Much will certainly change in the world of U.S. foreign policy when Joe Biden enters the White House. There will be a more measured tone, and less reliance upon Twitter to announce U.S. policy. Trump is brusque, as illustrated by the way he shoved aside Montenegro’s Prime Minister Dusko Markovic at the 2017 NATO meeting; Biden might not push and shove his way to the front of the group, but his silvery smile will camouflage as ruthless a set of aims. On foreign policy, Biden will appear to be different from Trump, but the broad outlines of their policy will be identical.
by Vijay Prashad
Part 3 - Primacy Remains the U.S. Goal
The U.S. State Department’s Policy Planning Staff wrote in the early years of the Cold War, “To seek less than preponderant power would be to opt for defeat. Preponderant power must be the object of U.S. policy.”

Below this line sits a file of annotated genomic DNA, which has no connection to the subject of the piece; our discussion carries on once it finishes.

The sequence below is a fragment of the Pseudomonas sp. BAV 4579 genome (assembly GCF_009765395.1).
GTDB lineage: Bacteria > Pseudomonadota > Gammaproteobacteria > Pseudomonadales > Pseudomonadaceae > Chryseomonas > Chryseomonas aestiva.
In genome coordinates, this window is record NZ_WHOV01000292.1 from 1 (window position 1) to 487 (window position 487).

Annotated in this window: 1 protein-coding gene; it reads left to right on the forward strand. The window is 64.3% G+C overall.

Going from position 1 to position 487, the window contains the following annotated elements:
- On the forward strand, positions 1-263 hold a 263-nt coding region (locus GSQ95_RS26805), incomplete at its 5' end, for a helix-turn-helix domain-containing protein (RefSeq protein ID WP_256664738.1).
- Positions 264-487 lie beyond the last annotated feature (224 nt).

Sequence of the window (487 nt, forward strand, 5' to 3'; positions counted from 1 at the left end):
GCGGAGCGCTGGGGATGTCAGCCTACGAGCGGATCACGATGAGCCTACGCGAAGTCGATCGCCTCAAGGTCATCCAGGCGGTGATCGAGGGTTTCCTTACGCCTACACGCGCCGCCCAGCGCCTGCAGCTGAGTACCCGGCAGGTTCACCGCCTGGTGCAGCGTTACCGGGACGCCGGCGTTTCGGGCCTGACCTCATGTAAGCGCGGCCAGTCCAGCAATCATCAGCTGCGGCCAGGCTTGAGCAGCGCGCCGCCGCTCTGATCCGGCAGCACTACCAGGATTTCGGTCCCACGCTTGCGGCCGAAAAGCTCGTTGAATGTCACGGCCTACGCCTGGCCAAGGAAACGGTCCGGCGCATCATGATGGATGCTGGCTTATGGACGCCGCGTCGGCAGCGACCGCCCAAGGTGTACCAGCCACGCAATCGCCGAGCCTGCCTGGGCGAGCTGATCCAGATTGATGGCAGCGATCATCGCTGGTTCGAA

This desire for primacy remains the explicit U.S. policy. Trump, in his four years as president, did not depart from this policy. Nor has Biden in his five decades in public office. They might differ in their tone or in their strategy, but not in the pursuit of this goal. Biden’s adviser Charles Kupchan has written a new book called Isolationism, which offers a clichéd view of U.S. foreign policy, and then concludes, “[T]he United States must reclaim its exceptionalist mantle”; this means that the United States must continue to seek primacy.
This goal of primacy has made it difficult for the U.S. elites to come to terms with the fact of the slow attrition of U.S. power since the illegal war on Iraq (2003) and the credit crisis (2007).
Failure to acknowledge that the world will no longer tolerate one single superpower has led the United States to impose a warlike situation against China. This begins with Obama’s “pivot” to Asia in 2015, and intensifies with Trump’s “trade war.”